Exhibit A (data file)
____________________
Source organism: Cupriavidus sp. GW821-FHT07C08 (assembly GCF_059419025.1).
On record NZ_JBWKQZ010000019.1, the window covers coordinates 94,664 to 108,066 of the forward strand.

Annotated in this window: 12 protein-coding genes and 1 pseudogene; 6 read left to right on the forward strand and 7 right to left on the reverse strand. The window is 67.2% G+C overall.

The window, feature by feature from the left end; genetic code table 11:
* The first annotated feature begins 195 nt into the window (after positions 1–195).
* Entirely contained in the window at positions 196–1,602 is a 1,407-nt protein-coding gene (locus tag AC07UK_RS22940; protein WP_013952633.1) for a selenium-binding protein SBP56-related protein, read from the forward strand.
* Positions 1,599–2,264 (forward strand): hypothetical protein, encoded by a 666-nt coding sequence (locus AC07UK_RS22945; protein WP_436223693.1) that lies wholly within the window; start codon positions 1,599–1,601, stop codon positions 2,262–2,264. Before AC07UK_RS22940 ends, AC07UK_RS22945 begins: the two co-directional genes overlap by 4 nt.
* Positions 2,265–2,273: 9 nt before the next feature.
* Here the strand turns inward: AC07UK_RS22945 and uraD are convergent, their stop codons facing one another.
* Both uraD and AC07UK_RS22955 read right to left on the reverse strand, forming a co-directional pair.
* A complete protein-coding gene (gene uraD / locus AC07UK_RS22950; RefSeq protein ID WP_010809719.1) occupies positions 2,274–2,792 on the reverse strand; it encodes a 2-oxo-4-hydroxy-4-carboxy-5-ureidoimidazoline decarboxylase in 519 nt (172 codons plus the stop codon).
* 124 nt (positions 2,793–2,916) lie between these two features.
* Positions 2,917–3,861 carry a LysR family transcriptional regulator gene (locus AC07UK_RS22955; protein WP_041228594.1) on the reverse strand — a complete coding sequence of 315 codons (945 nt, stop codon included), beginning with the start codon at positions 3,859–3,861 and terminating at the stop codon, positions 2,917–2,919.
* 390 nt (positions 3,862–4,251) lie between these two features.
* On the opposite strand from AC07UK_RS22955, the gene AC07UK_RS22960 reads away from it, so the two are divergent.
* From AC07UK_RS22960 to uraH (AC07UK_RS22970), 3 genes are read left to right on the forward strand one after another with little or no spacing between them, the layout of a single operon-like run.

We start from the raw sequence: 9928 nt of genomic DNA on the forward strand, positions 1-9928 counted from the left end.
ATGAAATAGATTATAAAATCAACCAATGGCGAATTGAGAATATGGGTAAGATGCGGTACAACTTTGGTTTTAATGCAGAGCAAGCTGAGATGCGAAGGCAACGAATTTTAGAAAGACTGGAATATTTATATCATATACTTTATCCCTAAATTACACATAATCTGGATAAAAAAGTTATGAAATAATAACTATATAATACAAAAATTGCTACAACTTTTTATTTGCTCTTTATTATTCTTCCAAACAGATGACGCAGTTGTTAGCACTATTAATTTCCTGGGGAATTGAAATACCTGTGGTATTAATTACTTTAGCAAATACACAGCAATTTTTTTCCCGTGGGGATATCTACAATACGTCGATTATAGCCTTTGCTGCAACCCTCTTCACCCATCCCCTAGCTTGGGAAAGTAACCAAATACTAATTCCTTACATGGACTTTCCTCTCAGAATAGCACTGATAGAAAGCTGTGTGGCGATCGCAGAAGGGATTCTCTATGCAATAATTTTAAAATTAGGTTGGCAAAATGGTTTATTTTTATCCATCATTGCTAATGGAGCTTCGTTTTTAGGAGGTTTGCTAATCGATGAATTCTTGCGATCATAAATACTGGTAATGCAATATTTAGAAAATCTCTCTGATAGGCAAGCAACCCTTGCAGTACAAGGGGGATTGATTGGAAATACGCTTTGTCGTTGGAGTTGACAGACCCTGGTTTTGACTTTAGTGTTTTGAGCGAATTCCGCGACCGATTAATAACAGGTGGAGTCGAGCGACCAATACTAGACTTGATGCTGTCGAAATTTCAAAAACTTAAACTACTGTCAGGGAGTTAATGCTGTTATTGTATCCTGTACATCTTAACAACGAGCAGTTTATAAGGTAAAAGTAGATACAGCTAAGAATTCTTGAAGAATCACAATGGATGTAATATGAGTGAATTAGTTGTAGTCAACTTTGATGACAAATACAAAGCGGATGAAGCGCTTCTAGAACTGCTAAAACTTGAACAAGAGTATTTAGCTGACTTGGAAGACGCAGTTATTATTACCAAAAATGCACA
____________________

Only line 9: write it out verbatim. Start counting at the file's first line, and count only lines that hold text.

* Here the strand turns inward: AC07UK_RS22945 and uraD are convergent, their stop codons facing one another.